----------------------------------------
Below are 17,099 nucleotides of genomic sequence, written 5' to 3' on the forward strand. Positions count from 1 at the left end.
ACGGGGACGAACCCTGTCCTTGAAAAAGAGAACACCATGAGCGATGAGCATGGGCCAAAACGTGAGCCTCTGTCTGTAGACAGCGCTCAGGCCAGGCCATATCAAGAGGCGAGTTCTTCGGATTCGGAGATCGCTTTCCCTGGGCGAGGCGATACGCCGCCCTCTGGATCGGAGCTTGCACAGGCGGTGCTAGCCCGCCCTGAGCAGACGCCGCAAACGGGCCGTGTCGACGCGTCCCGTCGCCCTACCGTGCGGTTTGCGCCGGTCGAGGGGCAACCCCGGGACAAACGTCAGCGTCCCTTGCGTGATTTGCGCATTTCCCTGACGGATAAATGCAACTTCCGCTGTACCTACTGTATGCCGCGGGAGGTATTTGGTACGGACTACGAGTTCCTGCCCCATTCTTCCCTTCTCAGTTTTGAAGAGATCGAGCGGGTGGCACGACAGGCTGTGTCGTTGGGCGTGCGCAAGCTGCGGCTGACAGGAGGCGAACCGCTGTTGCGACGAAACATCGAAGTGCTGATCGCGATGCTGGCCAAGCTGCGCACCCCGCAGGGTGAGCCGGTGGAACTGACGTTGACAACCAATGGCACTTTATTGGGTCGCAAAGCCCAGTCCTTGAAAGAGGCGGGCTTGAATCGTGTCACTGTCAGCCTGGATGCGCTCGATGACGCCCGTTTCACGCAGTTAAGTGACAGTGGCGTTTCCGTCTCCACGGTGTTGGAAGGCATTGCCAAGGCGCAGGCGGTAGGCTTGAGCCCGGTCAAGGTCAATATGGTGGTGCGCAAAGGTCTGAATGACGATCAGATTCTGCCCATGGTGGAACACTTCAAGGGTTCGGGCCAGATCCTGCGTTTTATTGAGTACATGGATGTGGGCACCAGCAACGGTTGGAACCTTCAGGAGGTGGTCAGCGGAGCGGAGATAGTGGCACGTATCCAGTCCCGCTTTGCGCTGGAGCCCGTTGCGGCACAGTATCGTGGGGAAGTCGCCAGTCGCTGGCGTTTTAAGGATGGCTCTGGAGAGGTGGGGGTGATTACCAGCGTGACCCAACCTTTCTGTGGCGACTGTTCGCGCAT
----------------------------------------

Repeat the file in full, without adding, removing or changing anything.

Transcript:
Below are 17,099 nucleotides of genomic sequence, written 5' to 3' on the forward strand. Positions count from 1 at the left end.
ACGGGGACGAACCCTGTCCTTGAAAAAGAGAACACCATGAGCGATGAGCATGGGCCAAAACGTGAGCCTCTGTCTGTAGACAGCGCTCAGGCCAGGCCATATCAAGAGGCGAGTTCTTCGGATTCGGAGATCGCTTTCCCTGGGCGAGGCGATACGCCGCCCTCTGGATCGGAGCTTGCACAGGCGGTGCTAGCCCGCCCTGAGCAGACGCCGCAAACGGGCCGTGTCGACGCGTCCCGTCGCCCTACCGTGCGGTTTGCGCCGGTCGAGGGGCAACCCCGGGACAAACGTCAGCGTCCCTTGCGTGATTTGCGCATTTCCCTGACGGATAAATGCAACTTCCGCTGTACCTACTGTATGCCGCGGGAGGTATTTGGTACGGACTACGAGTTCCTGCCCCATTCTTCCCTTCTCAGTTTTGAAGAGATCGAGCGGGTGGCACGACAGGCTGTGTCGTTGGGCGTGCGCAAGCTGCGGCTGACAGGAGGCGAACCGCTGTTGCGACGAAACATCGAAGTGCTGATCGCGATGCTGGCCAAGCTGCGCACCCCGCAGGGTGAGCCGGTGGAACTGACGTTGACAACCAATGGCACTTTATTGGGTCGCAAAGCCCAGTCCTTGAAAGAGGCGGGCTTGAATCGTGTCACTGTCAGCCTGGATGCGCTCGATGACGCCCGTTTCACGCAGTTAAGTGACAGTGGCGTTTCCGTCTCCACGGTGTTGGAAGGCATTGCCAAGGCGCAGGCGGTAGGCTTGAGCCCGGTCAAGGTCAATATGGTGGTGCGCAAAGGTCTGAATGACGATCAGATTCTGCCCATGGTGGAACACTTCAAGGGTTCGGGCCAGATCCTGCGTTTTATTGAGTACATGGATGTGGGCACCAGCAACGGTTGGAACCTTCAGGAGGTGGTCAGCGGAGCGGAGATAGTGGCACGTATCCAGTCCCGCTTTGCGCTGGAGCCCGTTGCGGCACAGTATCGTGGGGAAGTCGCCAGTCGCTGGCGTTTTAAGGATGGCTCTGGAGAGGTGGGGGTGATTACCAGCGTGACCCAACCTTTCTGTGGCGACTGTTCGCGCAT